It can be argued that colour is one of the most important elements in a work of art. There are so many different aspects to colour (the hue, intensity, value, shape), the way that it can be applied to the canvas (rolled, painted, splashed, stained, swiped, dripped, pulled) and the theory behind how different colours relate to each other. Colour is emotional. Colour is expressive. Colour can be simple or complex. Through the paintings of Jonathan Forrest, William Perehudoff and Hans Wendt we explore these many variations of colour.
Jonathan Forrest, a survivor of the Modernist school, applies thin layers of transparent colours to his canvas. When the colours combine, they create radiant, light-filled paintings. Colours recede and approach, fold, weave and shift depending on their precise placement and optical combinations.
William Perehudoff, a mentor to Jonathan Forrest, is closely associated with the colour-field movement of painting. As Karen Wilken states in the exhibition catalogue “An Optimism of Colour”: William Perehudoff created “bold, economical abstraction that explores the expressive power of large expanses of radiant colour and simplified shapes”. Perehudoff understood balance, scale, form and composition. As he is known to have stated, he prefers paintings “with a kind of pulse”.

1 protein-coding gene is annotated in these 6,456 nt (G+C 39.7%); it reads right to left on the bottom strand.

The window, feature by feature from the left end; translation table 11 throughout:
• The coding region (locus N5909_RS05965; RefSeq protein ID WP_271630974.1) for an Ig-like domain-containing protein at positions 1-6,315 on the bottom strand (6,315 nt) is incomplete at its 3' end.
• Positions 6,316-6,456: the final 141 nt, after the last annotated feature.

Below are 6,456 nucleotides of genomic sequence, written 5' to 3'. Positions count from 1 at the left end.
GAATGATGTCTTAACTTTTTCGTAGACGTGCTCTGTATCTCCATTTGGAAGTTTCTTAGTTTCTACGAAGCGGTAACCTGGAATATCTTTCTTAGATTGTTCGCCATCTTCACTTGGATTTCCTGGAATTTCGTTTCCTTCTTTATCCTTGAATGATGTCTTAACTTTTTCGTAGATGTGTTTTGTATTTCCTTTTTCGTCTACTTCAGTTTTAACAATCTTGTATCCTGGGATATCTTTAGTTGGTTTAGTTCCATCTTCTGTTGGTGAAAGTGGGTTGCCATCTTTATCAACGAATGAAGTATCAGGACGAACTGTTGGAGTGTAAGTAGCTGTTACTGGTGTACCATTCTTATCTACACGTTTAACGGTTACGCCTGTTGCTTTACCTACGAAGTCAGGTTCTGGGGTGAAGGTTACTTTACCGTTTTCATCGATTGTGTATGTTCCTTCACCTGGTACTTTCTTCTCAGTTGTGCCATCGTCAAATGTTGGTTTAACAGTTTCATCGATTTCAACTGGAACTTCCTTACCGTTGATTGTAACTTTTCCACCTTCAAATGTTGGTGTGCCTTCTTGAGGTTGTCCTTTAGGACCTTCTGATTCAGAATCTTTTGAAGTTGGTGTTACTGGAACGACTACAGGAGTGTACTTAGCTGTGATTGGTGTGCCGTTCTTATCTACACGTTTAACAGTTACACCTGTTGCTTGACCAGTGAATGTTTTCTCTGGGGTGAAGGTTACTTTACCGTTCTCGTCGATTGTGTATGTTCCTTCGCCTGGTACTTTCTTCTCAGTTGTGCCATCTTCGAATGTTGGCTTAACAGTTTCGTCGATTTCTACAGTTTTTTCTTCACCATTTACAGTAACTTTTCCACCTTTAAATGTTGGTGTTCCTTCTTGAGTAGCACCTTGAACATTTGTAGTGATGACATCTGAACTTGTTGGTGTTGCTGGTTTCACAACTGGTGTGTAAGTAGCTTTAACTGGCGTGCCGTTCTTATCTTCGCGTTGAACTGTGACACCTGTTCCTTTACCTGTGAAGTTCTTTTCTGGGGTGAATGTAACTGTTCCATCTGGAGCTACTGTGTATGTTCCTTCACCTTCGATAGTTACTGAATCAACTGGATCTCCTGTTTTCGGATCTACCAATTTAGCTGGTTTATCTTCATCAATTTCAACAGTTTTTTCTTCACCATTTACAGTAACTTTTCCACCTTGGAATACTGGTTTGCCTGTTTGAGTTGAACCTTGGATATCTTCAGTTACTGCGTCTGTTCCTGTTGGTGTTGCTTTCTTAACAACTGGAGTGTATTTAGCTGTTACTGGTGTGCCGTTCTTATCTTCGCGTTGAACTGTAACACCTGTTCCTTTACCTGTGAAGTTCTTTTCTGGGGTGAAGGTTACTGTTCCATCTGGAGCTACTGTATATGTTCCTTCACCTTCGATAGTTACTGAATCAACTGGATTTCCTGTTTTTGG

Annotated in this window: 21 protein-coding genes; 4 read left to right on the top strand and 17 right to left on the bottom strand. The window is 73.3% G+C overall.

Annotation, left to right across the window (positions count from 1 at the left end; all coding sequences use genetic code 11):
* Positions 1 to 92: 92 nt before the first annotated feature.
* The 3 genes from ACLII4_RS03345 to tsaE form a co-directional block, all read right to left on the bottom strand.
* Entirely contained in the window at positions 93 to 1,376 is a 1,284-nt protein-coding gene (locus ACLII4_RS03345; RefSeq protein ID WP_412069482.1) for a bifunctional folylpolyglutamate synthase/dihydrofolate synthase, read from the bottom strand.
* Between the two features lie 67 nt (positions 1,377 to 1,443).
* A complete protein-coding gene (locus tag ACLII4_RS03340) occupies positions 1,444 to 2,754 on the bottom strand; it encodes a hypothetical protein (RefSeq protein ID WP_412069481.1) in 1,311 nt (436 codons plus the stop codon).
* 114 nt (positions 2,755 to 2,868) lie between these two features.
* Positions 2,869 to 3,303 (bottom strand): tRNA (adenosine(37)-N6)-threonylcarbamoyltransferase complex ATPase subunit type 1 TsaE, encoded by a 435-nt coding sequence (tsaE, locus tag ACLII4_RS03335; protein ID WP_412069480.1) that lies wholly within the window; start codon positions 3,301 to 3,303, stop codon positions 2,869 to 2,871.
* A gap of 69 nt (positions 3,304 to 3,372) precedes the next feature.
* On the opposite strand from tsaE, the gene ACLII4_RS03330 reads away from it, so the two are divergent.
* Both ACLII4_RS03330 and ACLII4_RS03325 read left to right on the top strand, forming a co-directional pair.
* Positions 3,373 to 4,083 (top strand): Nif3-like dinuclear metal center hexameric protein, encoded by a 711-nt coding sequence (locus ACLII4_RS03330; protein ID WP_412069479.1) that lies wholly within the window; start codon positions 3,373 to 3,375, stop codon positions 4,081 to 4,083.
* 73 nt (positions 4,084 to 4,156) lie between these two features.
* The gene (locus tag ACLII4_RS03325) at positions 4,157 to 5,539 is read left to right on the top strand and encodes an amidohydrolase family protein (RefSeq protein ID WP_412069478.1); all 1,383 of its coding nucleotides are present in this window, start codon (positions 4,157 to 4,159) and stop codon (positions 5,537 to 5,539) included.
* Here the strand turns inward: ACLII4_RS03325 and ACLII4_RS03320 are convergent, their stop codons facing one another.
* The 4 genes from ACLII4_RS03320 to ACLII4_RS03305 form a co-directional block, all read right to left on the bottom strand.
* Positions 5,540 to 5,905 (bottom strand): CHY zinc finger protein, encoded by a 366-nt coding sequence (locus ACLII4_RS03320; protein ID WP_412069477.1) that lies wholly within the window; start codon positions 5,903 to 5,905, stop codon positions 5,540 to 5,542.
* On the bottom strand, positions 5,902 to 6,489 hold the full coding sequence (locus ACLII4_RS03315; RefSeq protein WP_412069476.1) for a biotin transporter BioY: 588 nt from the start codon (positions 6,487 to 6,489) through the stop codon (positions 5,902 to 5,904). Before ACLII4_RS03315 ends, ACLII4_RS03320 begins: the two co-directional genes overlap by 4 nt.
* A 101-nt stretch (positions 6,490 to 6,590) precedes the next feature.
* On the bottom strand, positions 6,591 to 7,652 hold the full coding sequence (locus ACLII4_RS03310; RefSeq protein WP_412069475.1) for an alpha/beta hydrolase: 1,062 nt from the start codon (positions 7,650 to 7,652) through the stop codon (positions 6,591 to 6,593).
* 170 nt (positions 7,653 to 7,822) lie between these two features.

Hans Wendt, a PEI artist known for his large-scale virtuoso watercolour paintings, makes paintings about painting. His carefully composed watercolours are of cut paint samples given to art students as examples of what colours should look like when mixed. Wendt honours the history of large minimalist painters, but makes it a new and joyful meditation on paint and the importance of colour and composition. Added to the challenge of painting such sophisticated works is the difficult and sometimes unforgiving medium of watercolour.